Next, link up your accounts. The site connects to more than 7,500 U.S. financial institutions and is adding more. You have to provide user names and passwords for all your bank accounts, but don't worry: The site maintains a secure connection. All user names and passwords are encrypted so that no one at Mint ever sees them. And you don't provide the site with any personal information besides your e-mail and zip code.

Mint updates all your accounts at least once a day and automatically labels each expense with a category -- groceries, credit-card payments, gas and so on. You can use customized tags to create more-specific categories, and you can add notes to each transaction. The site also offers personalized savings tips, such as suggesting better credit cards for cash rebates and travel rewards.

Mint's sleek screens make even the ugliest of finances just a little bit prettier. Under the Trends tab, the Where You Spend pie charts break down your expenses into a rainbow of categories. Click on a slice and you'll see a new, more-detailed pie chart with its own slices. For example, the food-and-dining category splits into groceries, restaurants, fast food, coffee shops and the like. And the site's SpendSpace bar graphs let you compare your spending habits with average outlays of people in selected cities or states -- or the whole country.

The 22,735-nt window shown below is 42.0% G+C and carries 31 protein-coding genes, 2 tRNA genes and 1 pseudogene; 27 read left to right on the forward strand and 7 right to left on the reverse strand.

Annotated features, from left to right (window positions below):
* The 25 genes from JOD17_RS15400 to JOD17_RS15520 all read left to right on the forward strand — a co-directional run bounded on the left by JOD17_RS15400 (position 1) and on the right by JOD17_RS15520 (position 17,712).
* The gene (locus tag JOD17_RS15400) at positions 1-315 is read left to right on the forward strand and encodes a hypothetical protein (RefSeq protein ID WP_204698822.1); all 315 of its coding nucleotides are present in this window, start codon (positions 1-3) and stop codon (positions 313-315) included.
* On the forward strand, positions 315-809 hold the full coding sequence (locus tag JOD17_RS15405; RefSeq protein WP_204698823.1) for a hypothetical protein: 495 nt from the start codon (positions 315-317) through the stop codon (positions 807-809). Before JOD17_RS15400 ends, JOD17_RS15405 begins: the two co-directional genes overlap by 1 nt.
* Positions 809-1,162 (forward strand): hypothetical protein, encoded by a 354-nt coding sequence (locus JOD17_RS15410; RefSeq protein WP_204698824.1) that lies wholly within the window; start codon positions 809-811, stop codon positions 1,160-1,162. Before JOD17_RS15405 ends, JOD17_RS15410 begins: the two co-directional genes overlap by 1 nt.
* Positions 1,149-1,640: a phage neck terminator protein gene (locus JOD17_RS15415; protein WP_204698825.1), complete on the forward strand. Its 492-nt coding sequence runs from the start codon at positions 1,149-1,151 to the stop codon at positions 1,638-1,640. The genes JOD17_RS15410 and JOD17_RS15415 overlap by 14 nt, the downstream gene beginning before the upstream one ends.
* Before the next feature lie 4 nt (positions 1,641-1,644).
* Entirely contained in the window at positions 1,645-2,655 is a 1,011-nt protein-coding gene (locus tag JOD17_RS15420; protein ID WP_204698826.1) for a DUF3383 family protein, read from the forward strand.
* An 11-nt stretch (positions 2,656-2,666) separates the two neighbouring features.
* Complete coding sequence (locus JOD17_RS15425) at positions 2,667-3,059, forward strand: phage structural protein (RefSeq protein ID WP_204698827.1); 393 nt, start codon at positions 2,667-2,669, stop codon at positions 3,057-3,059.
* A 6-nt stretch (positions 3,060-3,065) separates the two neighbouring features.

Unfortunately, you can't manually add transactions to your Mint account, so you can't project future costs or tally any extra cash or expenditures. To remedy the latter issue, the site suggests you split ATM withdrawals into separate cash transactions. The Mint's support forums are another weak aspect of the site.